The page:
“We are very thankful to the Champaign County Commissioners for funding this important initiative,” Kyle Hall, president of the CEP Board of Trustees, said. “The COVID-19 grant fund can really make a difference in our county. It will help small businesses bridge the gap in revenue during the shutdown and help them meet safety requirements for reopening, so that consumers will return to them with confidence.”
Through 5 p.m. May 15, qualifying local businesses may complete and submit a simple application for $500 to $2,500 in grant funds, at www.champaignworks.com/PayItForwardGrant.
Businesses may submit their applications directly from the website. But if they prefer, they may print out the application form, complete it, and drop it in the Champaign Economic Partnership mailbox (next to the CEP office door, inside the ATM lobby of Security National Bank, 3 Monument Square, Urbana), or email their completed, scanned application to the CEP at firstname.lastname@example.org, by the 5 p.m. May 15 deadline.
“The commissioners want to support the health and vitality of the Champaign County business community during the pandemic,” said County Commissioner Steve Hess, who serves on the CEP Board of Trustees. “Through this grant fund we want to help our local businesses get through this crisis by supplementing the support they’re getting from the state and federal government.”
To be eligible for the grant program, commercial or retail businesses must have a storefront in Champaign County (cannot be home-based or nonprofit), have fewer than 50 employees, be current on local, state and federal obligations such as taxes and assessments, been impacted by the COVID-19 pandemic, and, if a franchise, have no more than two storefronts in the county and not be corporate owned.
CEP Director Marcia Bailey said the grants may be used for operating expenses such as rent, utilities, payroll, and the cost of supplies and modifications needed to comply with safety requirements for reopening. Grant money cannot be used for taxes or other assessments. Grant recipients will be required to report to the grant committee how they spent the money.
“Our grant committee desires to make this a self-perpetuating fund so that money will be available to support future economic sustainability in our community,” Bailey said. “Through the Pay It Forward provision of the program, we will encourage grant recipients to contribute financially to the Champaign County Small Business Grant Fund once their businesses are back on their feet – in an amount equal to or greater than their grant.”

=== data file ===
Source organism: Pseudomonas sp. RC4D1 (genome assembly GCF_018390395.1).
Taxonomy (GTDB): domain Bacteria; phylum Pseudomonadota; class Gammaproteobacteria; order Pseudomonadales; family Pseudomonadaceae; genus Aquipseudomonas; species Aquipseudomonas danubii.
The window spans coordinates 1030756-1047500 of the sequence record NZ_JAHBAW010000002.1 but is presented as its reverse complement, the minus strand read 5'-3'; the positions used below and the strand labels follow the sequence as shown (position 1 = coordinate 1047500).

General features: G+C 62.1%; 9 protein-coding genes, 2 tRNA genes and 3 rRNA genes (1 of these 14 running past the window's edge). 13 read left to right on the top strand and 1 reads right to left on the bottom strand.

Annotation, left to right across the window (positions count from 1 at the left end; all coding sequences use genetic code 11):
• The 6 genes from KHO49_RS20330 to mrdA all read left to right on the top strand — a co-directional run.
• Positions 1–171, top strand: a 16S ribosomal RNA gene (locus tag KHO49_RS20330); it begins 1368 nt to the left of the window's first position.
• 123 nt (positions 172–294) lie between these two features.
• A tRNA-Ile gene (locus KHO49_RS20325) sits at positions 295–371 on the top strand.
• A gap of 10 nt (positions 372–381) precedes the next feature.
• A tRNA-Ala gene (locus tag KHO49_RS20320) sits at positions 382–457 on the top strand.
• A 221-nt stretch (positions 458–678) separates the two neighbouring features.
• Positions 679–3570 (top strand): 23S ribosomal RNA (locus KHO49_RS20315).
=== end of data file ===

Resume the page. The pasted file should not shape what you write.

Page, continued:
She added, “Our small businesses are essential to the vitality of Champaign County. We want to do what we can to help get them back on track, to continue providing jobs and valuable products and services that make our county a better place to live and work.”
For grant guidelines and the application, visit www.champaignworks.com/PayItForwardGrant
Data show county’s communities are stable, with opportunities to build on a strong base.
By Christopher Selmek, Urbana Daily Citizen - email@example.com
The North Lewisburg Village Council voted to begin the process of creating a police department on Tuesday. The council went into executive session to discuss the village’s current policing contract, then returned to public session for the vote. According to Mayor Cheryl Hollingsworth, the village will continue to contract with Mechanicsburg until the end of the year.
Following the executive session, council decided to offer the position of police chief to Mechanicsburg Police Capt. Scott Bodey, who had been assigned to the village. Bodey accepted the position, Hollingsworth said.
“We’ve been talking about this for a year, since our separation from the county sheriff’s office, and we always wanted to be more independent,” said Hollingsworth. “We’re very grateful to the Mechanicsburg Police Department for all their good work. I’ve talked with Mayor (Benjamin) Layne and Chief (John) Alexander in Mechanicsburg, and everyone has been very supportive of our decision.”
Council unanimously approved the scheduling of Spring Clean-Up Week from April 25 to May 1. This will coincide with the county’s Scrap Tire Disposal Day and Electronic Waste Day, scheduled for April 25. Council discussed having Dumpsters available, but delayed setting dates due to the absence of village Administrator Andy Yoder.
Council unanimously approved a residential trash contract extension, which Fiscal Officer Jennifer McCombs said had been negotiated by Yoder at a lower price than the village’s current rate. Under the new contract, seniors 65 and older will get a discount of 10% and every resident will get a 96-gallon trash can for free.
Also at this meeting, council unanimously approved changing council meetings from 7 to 6:30 p.m. the second Tuesday of each month.